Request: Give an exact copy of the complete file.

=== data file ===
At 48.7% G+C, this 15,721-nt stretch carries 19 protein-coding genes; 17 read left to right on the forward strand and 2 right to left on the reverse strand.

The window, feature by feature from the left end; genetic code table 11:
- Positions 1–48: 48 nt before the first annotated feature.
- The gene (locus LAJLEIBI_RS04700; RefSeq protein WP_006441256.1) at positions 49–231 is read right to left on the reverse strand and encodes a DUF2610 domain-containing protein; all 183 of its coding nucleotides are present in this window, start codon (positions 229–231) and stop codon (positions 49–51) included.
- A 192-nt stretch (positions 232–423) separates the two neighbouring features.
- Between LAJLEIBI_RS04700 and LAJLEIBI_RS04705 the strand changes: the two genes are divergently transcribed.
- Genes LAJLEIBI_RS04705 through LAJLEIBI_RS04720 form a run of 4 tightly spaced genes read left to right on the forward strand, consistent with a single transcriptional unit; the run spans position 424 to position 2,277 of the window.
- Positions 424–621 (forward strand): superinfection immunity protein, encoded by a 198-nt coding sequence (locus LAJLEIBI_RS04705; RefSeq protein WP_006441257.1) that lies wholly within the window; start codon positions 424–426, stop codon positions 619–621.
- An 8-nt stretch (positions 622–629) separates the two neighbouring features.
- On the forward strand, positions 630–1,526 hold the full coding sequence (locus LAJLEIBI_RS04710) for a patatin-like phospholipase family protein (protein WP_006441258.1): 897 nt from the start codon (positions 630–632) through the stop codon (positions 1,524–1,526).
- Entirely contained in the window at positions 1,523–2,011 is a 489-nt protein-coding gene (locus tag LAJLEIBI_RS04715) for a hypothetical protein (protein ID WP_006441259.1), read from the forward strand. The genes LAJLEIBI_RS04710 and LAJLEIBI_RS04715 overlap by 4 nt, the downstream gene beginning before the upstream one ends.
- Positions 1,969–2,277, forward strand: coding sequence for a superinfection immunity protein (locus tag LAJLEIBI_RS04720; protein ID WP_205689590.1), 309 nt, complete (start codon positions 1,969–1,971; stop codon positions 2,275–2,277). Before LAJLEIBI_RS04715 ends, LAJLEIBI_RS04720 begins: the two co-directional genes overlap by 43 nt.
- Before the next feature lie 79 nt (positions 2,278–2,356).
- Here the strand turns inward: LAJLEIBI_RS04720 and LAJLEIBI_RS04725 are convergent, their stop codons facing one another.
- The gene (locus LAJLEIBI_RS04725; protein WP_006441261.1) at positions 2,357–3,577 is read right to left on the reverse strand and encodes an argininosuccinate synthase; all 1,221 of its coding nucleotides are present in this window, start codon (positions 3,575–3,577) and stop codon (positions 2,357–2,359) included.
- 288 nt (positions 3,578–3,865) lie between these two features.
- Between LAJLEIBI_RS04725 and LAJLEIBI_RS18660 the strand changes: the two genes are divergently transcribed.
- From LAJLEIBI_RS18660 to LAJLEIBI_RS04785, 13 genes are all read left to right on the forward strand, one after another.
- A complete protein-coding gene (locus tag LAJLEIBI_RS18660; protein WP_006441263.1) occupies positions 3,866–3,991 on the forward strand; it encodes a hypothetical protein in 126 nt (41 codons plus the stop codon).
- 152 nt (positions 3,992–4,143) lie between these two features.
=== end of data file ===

At 48.7% G+C, this 15,721-nt stretch carries 19 protein-coding genes; 17 read left to right on the forward strand and 2 right to left on the reverse strand.

The window, feature by feature from the left end; genetic code table 11:
- Positions 1–48: 48 nt before the first annotated feature.
- The gene (locus LAJLEIBI_RS04700; RefSeq protein WP_006441256.1) at positions 49–231 is read right to left on the reverse strand and encodes a DUF2610 domain-containing protein; all 183 of its coding nucleotides are present in this window, start codon (positions 229–231) and stop codon (positions 49–51) included.
- A 192-nt stretch (positions 232–423) separates the two neighbouring features.
- Between LAJLEIBI_RS04700 and LAJLEIBI_RS04705 the strand changes: the two genes are divergently transcribed.
- Genes LAJLEIBI_RS04705 through LAJLEIBI_RS04720 form a run of 4 tightly spaced genes read left to right on the forward strand, consistent with a single transcriptional unit; the run spans position 424 to position 2,277 of the window.
- Positions 424–621 (forward strand): superinfection immunity protein, encoded by a 198-nt coding sequence (locus LAJLEIBI_RS04705; RefSeq protein WP_006441257.1) that lies wholly within the window; start codon positions 424–426, stop codon positions 619–621.
- An 8-nt stretch (positions 622–629) separates the two neighbouring features.
- On the forward strand, positions 630–1,526 hold the full coding sequence (locus LAJLEIBI_RS04710) for a patatin-like phospholipase family protein (protein WP_006441258.1): 897 nt from the start codon (positions 630–632) through the stop codon (positions 1,524–1,526).
- Entirely contained in the window at positions 1,523–2,011 is a 489-nt protein-coding gene (locus tag LAJLEIBI_RS04715) for a hypothetical protein (protein ID WP_006441259.1), read from the forward strand. The genes LAJLEIBI_RS04710 and LAJLEIBI_RS04715 overlap by 4 nt, the downstream gene beginning before the upstream one ends.
- Positions 1,969–2,277, forward strand: coding sequence for a superinfection immunity protein (locus tag LAJLEIBI_RS04720; protein ID WP_205689590.1), 309 nt, complete (start codon positions 1,969–1,971; stop codon positions 2,275–2,277). Before LAJLEIBI_RS04715 ends, LAJLEIBI_RS04720 begins: the two co-directional genes overlap by 43 nt.
- Before the next feature lie 79 nt (positions 2,278–2,356).
- Here the strand turns inward: LAJLEIBI_RS04720 and LAJLEIBI_RS04725 are convergent, their stop codons facing one another.
- The gene (locus LAJLEIBI_RS04725; protein WP_006441261.1) at positions 2,357–3,577 is read right to left on the reverse strand and encodes an argininosuccinate synthase; all 1,221 of its coding nucleotides are present in this window, start codon (positions 3,575–3,577) and stop codon (positions 2,357–2,359) included.
- 288 nt (positions 3,578–3,865) lie between these two features.
- Between LAJLEIBI_RS04725 and LAJLEIBI_RS18660 the strand changes: the two genes are divergently transcribed.
- From LAJLEIBI_RS18660 to LAJLEIBI_RS04785, 13 genes are all read left to right on the forward strand, one after another.
- A complete protein-coding gene (locus tag LAJLEIBI_RS18660; protein WP_006441263.1) occupies positions 3,866–3,991 on the forward strand; it encodes a hypothetical protein in 126 nt (41 codons plus the stop codon).
- 152 nt (positions 3,992–4,143) lie between these two features.